“We’re suing Facebook, bitches!” tweeted In the NOW, an online social media company. Facebook, to In the NOW’s chagrin, had labeled the company state-controlled under a new policy, appending “Russian state-controlled media” to the byline of In the NOW’s posts. But In the NOW and its 4.8 million Facebook followers were not the only parties to notice the label: When Facebook announced the new policy on June 4, it listed about 200 media companies controlled by a foreign government and thus subject to the labeling rule. Since Facebook announced its policy, Twitter has also begun tagging state-controlled media posts on its site.
In 2016, In the NOW spun-off from RT, the Russian government-funded media conglomerate that has registered with the Justice Department as a “foreign agent.” Just this year, In the NOW reincorporated to, ostensibly, shed all remaining Russian ownership. Now, it has taken Facebook to court, seeking damages and an injunction to remove Facebook’s label. The company argues that its ownership structure means it should not be labeled “state-controlled” and, furthermore, that it has satisfied all of Facebook’s criteria to remove the moniker.
In the NOW alleges that foreign-state-controlled labels have been bad for business. According to a court filing by In the NOW’s parent company, Maffick LLC, In the NOW’s Facebook page views declined a whopping 73 percent from May to July after Facebook applied the label, and its social-media-post monetization likewise declined by 85 percent. The labels, claims Maffick, cause irreparable harm to its “reputation and good will as a social media source.”
On Aug. 27, Judge James Donato of the U.S. District Court for the Northern District of California denied Maffick’s request for a temporary restraining order but set an expedited trial date of Dec. 14. Given the high legal bar for an injunction and damages in the First Amendment context, Maffick faces an uphill battle in court. But the lawsuit raises a host of questions other than the purely legal ones: What criteria should analysts consult to determine that a domestic company is controlled by foreigners? Why, in Facebook’s view, is In the NOW’s reorganization insufficient? And when should the level of foreign involvement in a media company concern Americans?
Facebook is not the first party to try to tackle these questions. In 1937, Congress passed the Foreign Agents Registration Act (FARA) to increase transparency around foreign political activity in the U.S. And recently, the Senate Intelligence Committee report on Russian interference in the 2016 election recommended that “Congress should update FARA to more clearly define the activities covered by the statute.” Facebook and FARA thus propose different understandings of foreign influence sufficiently malign as to require labeling and transparency. Understanding each approach’s benefits and drawbacks could inform FARA amendments that will affect countless news organizations, nongovernmental organizations (NGOs) and American citizens.
The Origins of In the NOW
Originally founded as a program on RT, In the NOW transitioned to a stand-alone entity in 2016. Led by former-RT anchor Anissa Naouai, it promised “news served hot with a side of smile,” but, as BuzzFeed News noted, the news also came “with a dollop of [Russian] propaganda.” According to RT, In the NOW spun off “because its creator Anissa Naouai wanted to explore a less formal, digital format.” The Atlantic Council’s Digital Forensic Research Lab suggested that the format of In the NOW might be appealing to a younger, Western demographic.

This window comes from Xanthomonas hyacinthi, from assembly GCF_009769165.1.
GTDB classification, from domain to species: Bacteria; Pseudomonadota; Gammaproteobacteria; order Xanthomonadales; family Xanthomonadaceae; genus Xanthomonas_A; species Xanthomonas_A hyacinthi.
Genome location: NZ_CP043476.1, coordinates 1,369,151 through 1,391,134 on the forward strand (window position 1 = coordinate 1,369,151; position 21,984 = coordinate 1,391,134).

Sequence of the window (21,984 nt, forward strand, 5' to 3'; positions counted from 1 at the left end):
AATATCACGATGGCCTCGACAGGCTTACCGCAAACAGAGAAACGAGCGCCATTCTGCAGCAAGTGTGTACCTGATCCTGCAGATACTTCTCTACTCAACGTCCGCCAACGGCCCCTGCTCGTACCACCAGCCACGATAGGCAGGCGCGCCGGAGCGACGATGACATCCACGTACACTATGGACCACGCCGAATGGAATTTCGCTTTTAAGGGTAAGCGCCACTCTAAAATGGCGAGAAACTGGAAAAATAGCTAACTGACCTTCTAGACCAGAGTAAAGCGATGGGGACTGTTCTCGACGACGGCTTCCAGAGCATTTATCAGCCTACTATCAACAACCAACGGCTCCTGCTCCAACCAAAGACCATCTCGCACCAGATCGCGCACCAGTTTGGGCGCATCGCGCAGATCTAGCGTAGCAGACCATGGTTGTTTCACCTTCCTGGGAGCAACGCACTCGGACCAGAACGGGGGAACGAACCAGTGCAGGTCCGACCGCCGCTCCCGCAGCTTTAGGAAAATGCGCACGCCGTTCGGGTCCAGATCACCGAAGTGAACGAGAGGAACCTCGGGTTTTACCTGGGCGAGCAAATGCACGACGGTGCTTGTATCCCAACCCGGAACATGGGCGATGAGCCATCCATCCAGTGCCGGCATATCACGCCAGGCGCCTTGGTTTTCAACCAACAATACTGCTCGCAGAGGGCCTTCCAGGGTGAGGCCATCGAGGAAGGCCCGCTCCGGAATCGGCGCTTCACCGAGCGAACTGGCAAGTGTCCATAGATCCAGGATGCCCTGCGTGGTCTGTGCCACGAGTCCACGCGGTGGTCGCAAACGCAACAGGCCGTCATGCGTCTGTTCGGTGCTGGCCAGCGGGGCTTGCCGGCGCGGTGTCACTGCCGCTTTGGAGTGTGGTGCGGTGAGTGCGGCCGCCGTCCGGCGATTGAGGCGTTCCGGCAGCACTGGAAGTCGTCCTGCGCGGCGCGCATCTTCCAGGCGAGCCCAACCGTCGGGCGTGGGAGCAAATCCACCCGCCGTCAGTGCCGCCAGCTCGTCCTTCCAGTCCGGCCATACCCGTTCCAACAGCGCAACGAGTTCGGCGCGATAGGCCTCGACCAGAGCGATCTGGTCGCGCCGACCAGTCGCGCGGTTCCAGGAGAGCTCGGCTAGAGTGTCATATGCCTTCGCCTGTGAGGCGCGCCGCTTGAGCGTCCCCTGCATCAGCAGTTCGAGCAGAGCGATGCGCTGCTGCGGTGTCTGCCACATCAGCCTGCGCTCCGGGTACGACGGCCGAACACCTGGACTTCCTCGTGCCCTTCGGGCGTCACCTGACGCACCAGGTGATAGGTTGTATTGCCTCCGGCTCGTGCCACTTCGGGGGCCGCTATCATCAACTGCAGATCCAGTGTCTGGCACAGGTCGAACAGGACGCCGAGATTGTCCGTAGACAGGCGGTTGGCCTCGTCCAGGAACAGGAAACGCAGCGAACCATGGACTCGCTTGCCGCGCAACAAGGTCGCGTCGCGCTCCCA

While In the NOW may have increased its independence, the site maintained connections to RT. In 2019, German Marshall Fund researchers examined In the NOW’s ownership structure and found that the entity and its three companion media spinoffs—Soapbox, Waste-Ed and Backthen—were organized under Maffick Media, a German company whose majority shareholder was Ruptly, an RT subsidiary. Naouai, who owned 49 percent of the shares, was the only other shareholder. Maffick Media and its subsidiaries described themselves as politically neutral, but Margarita Simonyan, RT’s editor-in-chief, has described Ruptly (Maffick’s majority owner) as an “information weapon” against the West.
The lawsuit is the latest in a string of conflicts between In the NOW and Facebook. In early 2019, CNN reported that Maffick Media was majority owned by Ruptly. In response, Facebook shut down In the NOW’s page but reinstated it on the condition that the outlet publicly disclose its connection to RT. In the NOW complied but removed the disclosure after it was reincorporated as Maffick LLC, an entity separate from Maffick Media, during the summer of 2019. Facebook did not take action against In the NOW right away. But on June 5, as it rolled out its “state-controlled” media labeling policy across the platform, Facebook itself labeled In the NOW’s pages “state-controlled.”
This time, it was Maffick that pushed back. In the NOW had reincorporated, it said, switching parent companies from Maffick Media to Maffick LLC. And on July 29, Maffick LLC filed suit in the Northern District of California, alleging, in effect, that Facebook had the wrong Maffick. According to the complaint, the RT subsidiary Maffick Media no longer exists. Rather, Maffick LLC, a Delaware-based company owned entirely by Naouai, is the sole owner of In the NOW and its companion channels. Thus, Maffick argues, by forcing Maffick LLC to label its posts as “Russian-controlled,” Facebook intentionally or negligently interfered with Maffick’s prospective contractual relations with possible future advertising and marketing partners. Maffick also brought claims against Facebook for defamation, intentional interference of current contractual relations, violation of the Lanham Act—which prohibits false advertising—and violation of California’s Business and Professions Code. As evidence, Maffick argues that it has shed itself of its former Russian owners and that it has complete editorial independence. All of its funding stems from its online business—not, it says, from the Russian government.
Maffick v. Facebook
When Donato ruled against Maffick’s request for a temporary restraining order, he noted that there were multiple “contested issues of fact.” These questions—for instance, whether Facebook’s label qualifies as an opinion—make this case “a classic dispute of fact for a jury to resolve.” He set a trial date and allowed the parties to begin requesting discovery. As In the NOW tweeted: “We’re going to trial, bitches!”